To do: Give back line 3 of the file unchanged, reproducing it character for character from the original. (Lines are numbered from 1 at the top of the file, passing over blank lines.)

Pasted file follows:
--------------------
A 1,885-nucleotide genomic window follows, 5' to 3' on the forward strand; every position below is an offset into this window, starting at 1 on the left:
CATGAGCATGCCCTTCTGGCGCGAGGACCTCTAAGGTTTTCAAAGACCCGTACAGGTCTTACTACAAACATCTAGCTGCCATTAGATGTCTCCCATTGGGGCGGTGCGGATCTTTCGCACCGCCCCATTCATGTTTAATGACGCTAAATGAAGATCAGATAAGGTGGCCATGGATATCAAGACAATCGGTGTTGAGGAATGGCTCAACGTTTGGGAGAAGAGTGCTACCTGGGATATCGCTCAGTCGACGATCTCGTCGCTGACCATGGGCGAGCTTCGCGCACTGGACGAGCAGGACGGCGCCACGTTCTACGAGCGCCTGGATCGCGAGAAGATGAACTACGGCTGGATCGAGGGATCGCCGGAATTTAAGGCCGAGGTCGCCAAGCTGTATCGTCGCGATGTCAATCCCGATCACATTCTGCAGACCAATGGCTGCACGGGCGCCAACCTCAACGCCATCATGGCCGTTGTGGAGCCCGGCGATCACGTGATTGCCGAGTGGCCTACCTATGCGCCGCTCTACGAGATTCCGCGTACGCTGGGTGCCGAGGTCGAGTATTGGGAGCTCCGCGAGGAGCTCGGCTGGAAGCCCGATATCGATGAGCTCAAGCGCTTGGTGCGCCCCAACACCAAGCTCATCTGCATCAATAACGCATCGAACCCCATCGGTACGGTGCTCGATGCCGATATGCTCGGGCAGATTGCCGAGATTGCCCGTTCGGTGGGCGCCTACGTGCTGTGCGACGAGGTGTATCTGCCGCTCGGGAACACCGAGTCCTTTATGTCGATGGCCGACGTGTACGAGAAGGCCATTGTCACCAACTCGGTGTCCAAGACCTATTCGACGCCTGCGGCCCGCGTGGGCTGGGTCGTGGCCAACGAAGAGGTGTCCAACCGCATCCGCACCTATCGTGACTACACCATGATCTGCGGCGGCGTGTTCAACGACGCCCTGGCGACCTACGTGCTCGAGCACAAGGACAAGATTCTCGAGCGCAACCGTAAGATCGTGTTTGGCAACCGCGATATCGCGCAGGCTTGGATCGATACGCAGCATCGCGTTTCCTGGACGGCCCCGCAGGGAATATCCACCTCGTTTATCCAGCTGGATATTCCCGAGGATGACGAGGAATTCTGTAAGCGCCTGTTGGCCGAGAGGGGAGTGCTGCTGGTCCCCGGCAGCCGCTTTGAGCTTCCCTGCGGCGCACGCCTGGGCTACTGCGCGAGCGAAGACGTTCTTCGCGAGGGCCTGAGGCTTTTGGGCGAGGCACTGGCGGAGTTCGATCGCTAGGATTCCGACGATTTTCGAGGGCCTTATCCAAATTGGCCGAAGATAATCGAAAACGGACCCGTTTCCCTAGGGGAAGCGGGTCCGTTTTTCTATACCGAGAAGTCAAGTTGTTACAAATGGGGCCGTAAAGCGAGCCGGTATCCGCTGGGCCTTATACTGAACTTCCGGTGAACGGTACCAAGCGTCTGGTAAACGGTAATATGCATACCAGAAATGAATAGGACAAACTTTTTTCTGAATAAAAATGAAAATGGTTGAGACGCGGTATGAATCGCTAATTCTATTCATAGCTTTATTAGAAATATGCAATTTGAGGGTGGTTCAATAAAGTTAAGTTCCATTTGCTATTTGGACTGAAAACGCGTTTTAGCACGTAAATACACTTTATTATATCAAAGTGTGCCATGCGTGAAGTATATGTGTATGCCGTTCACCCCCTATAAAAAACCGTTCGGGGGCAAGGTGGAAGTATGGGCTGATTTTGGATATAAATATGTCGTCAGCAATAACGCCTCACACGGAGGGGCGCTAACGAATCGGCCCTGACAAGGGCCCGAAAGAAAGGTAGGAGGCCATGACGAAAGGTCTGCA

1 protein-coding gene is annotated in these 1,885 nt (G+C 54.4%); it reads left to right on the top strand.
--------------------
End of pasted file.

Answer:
1 protein-coding gene is annotated in these 1,885 nt (G+C 54.4%); it reads left to right on the top strand.